War in the Konkan
Very little has been recorded of the valiant freedom struggle in the Konkan in the horror years of Indian history. The Konkans on the west coast of India had long been the bastion of the Indic civilization that withstood external attacks due to the protective influence of the Western Ghats. The first major wave of Islamic onslaughts on the region was initiated by Alla-ad-din Khalji when he dispatched his ace commander Maliq Kaffr to wage Jihad on the ancient dynasty of the Kadambas, who were the principal rulers of the Konkans. In 1312, the Army of Islam entered the Konkan with a large cavalry force and devastated Gopakapattana the capital of the Kadambas. The routed Kadambas fled inwards to Chandrapura, an ancient city of great significance in the shaiva tAntrika tradition, with their surviving army and defended the land against the Islamic assault from this fortified stronghold. In the 1320s, in course of his invasion of South India Mohammad-ibn-Tughlaq made a lateral thrust into the Konkan, after his assault on the Kondana fort, Pune, to fructify the aborted Jihad of his predecessor. With over 80,000 horsemen he invaded Chandrapura, overwhelmed the Kadamba defenses and destroyed the city. However, as Tughlaq got engaged in other battles and started making preparations for his disastrous invasion of the Mongol empire via Tibet, the Kadamba chief Bhima Bhupala initiated the war of liberation in the Konkan in 1327. After a several encounters with the Islamic garrisons the Kadamba chiefs destroyed them completely, liberating much of Konkan region. Soon after that the large-scale Hindu revival began in South India under the Harihara and Bukka, and in 1347 the remaining territory of the Konkan in the province of Malerajya was liberated by the assault of Harihara.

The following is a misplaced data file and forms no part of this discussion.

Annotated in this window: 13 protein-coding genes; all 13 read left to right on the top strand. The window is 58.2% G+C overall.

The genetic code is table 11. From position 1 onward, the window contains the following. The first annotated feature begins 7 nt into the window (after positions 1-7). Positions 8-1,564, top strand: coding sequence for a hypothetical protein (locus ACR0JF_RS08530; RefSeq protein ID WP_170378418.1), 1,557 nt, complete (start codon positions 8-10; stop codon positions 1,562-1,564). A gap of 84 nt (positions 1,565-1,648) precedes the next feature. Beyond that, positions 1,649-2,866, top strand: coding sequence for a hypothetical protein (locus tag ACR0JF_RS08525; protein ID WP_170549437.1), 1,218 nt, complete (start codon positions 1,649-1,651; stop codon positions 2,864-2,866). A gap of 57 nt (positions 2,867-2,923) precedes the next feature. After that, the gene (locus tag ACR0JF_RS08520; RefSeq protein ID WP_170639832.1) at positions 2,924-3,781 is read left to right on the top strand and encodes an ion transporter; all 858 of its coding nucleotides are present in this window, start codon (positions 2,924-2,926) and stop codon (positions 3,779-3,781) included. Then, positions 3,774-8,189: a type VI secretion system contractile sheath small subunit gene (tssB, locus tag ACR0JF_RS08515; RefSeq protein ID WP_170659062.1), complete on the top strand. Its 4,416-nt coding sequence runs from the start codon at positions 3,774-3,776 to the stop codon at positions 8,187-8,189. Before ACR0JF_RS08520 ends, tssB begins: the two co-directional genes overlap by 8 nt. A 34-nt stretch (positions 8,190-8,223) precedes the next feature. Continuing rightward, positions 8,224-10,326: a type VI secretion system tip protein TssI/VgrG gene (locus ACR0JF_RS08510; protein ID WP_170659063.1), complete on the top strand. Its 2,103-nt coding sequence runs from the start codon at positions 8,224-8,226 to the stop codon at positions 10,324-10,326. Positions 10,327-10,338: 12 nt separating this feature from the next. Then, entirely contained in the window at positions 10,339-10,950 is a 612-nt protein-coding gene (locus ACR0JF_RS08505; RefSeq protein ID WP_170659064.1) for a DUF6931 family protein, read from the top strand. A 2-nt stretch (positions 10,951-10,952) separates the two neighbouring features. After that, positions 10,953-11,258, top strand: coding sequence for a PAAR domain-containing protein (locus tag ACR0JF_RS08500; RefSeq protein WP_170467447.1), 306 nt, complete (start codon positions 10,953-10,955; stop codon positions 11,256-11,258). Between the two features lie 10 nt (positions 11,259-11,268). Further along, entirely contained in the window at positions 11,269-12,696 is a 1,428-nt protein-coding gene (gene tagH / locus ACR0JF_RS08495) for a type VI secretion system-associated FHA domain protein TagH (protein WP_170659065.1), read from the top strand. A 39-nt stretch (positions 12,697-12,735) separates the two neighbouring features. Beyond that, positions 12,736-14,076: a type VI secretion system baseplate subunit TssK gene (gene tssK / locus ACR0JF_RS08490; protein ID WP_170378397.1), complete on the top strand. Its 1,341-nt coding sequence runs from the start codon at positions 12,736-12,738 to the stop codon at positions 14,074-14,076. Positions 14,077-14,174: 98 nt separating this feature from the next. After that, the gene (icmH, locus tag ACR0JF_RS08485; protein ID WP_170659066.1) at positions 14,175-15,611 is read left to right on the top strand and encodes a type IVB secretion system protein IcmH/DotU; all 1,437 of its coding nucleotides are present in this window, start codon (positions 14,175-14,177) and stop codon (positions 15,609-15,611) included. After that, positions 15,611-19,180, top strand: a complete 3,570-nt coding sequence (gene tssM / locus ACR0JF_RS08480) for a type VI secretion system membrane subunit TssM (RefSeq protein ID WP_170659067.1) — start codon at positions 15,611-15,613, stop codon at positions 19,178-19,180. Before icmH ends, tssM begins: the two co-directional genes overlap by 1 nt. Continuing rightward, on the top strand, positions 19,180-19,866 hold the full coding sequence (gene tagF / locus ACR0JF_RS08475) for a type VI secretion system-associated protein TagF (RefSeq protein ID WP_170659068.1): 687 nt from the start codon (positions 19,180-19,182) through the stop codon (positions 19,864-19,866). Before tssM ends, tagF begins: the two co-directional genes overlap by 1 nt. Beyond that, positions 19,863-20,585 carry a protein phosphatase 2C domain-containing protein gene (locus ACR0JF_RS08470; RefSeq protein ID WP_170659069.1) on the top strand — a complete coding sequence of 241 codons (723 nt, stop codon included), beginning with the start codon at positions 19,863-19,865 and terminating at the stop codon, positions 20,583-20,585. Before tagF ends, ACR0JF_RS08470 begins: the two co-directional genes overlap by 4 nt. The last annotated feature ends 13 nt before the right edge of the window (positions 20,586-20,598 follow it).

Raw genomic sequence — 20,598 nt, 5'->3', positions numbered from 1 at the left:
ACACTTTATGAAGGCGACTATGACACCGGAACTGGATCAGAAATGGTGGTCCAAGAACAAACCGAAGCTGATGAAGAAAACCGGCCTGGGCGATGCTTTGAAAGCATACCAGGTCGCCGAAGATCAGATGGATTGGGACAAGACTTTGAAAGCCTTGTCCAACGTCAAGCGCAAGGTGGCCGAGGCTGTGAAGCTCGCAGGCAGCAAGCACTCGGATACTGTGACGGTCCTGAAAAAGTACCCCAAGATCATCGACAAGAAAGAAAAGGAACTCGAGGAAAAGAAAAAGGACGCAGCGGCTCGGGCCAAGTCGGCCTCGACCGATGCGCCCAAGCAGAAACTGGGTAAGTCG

However, the Islamic Jihad was renewed as Alla-ad-din Bahmani declared himself Sultan in Gulbarga and initiated an invasion of the Konkan under his friend Maliq Saif-ad-din Ghori (“nicknamed the Sword of Islam”), one of the surviving descendents of the terrible Shamsbanid Turk from Ghazna, Shihab-ad-din Ghori, the killer of Prithiviraja Chahamana. The Turkic cavalry ravaged the Palasige province and annexed it to the Bahmanid empire, with Ghori being appointed as the viceroy in 1357. He began systematic forced conversions of Hindus and destruction of their shrines. In 1365, Muhammad Bahmani the successor of Alla-ad-din Bahmani launched a large scale invasion of the Konkans to wrest it completely from Vijayanagara and the Hindu chiefs. The Kadambas were completely broken in this attack and they had to bury their family idol of Saptakoteshvara to prevent it from being destroyed by the Moslems; the survivors scattered over Maharashtra and survive as the Kadam clan of Marathas. The Hindus were savagely persecuted by the Turkic hordes under this sultan as well as his successor Sultan Mujahiddin Fath Khan. As the Hindus called for help, Bukka Raya began operations in Goa in 1377 but died shortly thereafter before bringing it to a successful completion. In 1378 Mujahiddin perished and Vira Harihara Raya, the son of Bukka, sent his great Brahmin general Madhava to liberate the Konkans. After two years of intense fighting, he drove the Moslem garrison out of Goa and reinstalled the idol of Saptakoteshvara. Then he moved northwards and captured Chandrapura bringing much of the Konkans under Vijayanagaran control. Madhava’s rule of Konkan is supposed to have restored peace and prosperity in the land and the Konkans thrived due the maritime trade conducted by the Vijayanagarans. Madhava was succeeded by a series of Vodeyar and Nakaya viceroys of the Vijayanagarans who consolidated Hindu rule for around 95 years. In 1395 the Ghorids holed up in the fortress of Rangini made one last attempt to restore Islamic rule. But the Hindu general Bayachanna Vodeyar marched on them, besieged the fort and cutoff the supply routes from Bijapur to the Moslem garrison. The Ghorids tried to make a sally down-hill but they were mowed down by the Hindu archers lying in wait on the forested sides of their path. With that the power of the Ghorid Turks in India was ended once and for all.